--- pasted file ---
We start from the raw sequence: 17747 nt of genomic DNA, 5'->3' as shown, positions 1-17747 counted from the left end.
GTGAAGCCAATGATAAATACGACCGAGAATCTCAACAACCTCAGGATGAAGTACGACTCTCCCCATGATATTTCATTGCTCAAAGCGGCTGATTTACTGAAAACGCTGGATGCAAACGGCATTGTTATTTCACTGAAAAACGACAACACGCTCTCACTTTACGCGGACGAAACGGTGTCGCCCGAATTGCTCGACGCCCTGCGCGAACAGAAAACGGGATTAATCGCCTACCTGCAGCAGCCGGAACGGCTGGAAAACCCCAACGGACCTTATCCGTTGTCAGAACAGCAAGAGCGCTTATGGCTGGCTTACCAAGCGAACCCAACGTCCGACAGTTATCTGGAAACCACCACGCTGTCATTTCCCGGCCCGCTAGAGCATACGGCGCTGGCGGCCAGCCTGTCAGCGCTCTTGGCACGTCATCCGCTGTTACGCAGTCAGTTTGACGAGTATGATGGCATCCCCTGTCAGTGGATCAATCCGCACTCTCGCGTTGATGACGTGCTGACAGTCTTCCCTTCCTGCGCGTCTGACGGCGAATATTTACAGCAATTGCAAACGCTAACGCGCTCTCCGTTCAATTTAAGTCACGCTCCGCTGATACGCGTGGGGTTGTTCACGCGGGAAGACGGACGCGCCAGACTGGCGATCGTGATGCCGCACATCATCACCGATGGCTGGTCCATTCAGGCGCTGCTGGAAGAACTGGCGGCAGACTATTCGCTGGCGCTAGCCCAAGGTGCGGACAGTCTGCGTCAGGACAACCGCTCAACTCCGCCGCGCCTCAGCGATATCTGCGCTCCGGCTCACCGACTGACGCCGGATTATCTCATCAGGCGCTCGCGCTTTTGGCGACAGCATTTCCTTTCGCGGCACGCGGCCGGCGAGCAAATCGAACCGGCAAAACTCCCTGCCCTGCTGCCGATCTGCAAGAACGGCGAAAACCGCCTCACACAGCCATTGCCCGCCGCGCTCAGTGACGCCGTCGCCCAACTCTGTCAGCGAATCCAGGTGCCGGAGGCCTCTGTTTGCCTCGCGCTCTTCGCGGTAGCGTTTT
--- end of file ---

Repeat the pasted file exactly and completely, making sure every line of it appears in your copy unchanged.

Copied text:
We start from the raw sequence: 17747 nt of genomic DNA, 5'->3' as shown, positions 1-17747 counted from the left end.
GTGAAGCCAATGATAAATACGACCGAGAATCTCAACAACCTCAGGATGAAGTACGACTCTCCCCATGATATTTCATTGCTCAAAGCGGCTGATTTACTGAAAACGCTGGATGCAAACGGCATTGTTATTTCACTGAAAAACGACAACACGCTCTCACTTTACGCGGACGAAACGGTGTCGCCCGAATTGCTCGACGCCCTGCGCGAACAGAAAACGGGATTAATCGCCTACCTGCAGCAGCCGGAACGGCTGGAAAACCCCAACGGACCTTATCCGTTGTCAGAACAGCAAGAGCGCTTATGGCTGGCTTACCAAGCGAACCCAACGTCCGACAGTTATCTGGAAACCACCACGCTGTCATTTCCCGGCCCGCTAGAGCATACGGCGCTGGCGGCCAGCCTGTCAGCGCTCTTGGCACGTCATCCGCTGTTACGCAGTCAGTTTGACGAGTATGATGGCATCCCCTGTCAGTGGATCAATCCGCACTCTCGCGTTGATGACGTGCTGACAGTCTTCCCTTCCTGCGCGTCTGACGGCGAATATTTACAGCAATTGCAAACGCTAACGCGCTCTCCGTTCAATTTAAGTCACGCTCCGCTGATACGCGTGGGGTTGTTCACGCGGGAAGACGGACGCGCCAGACTGGCGATCGTGATGCCGCACATCATCACCGATGGCTGGTCCATTCAGGCGCTGCTGGAAGAACTGGCGGCAGACTATTCGCTGGCGCTAGCCCAAGGTGCGGACAGTCTGCGTCAGGACAACCGCTCAACTCCGCCGCGCCTCAGCGATATCTGCGCTCCGGCTCACCGACTGACGCCGGATTATCTCATCAGGCGCTCGCGCTTTTGGCGACAGCATTTCCTTTCGCGGCACGCGGCCGGCGAGCAAATCGAACCGGCAAAACTCCCTGCCCTGCTGCCGATCTGCAAGAACGGCGAAAACCGCCTCACACAGCCATTGCCCGCCGCGCTCAGTGACGCCGTCGCCCAACTCTGTCAGCGAATCCAGGTGCCGGAGGCCTCTGTTTGCCTCGCGCTCTTCGCGGTAGCGTTTT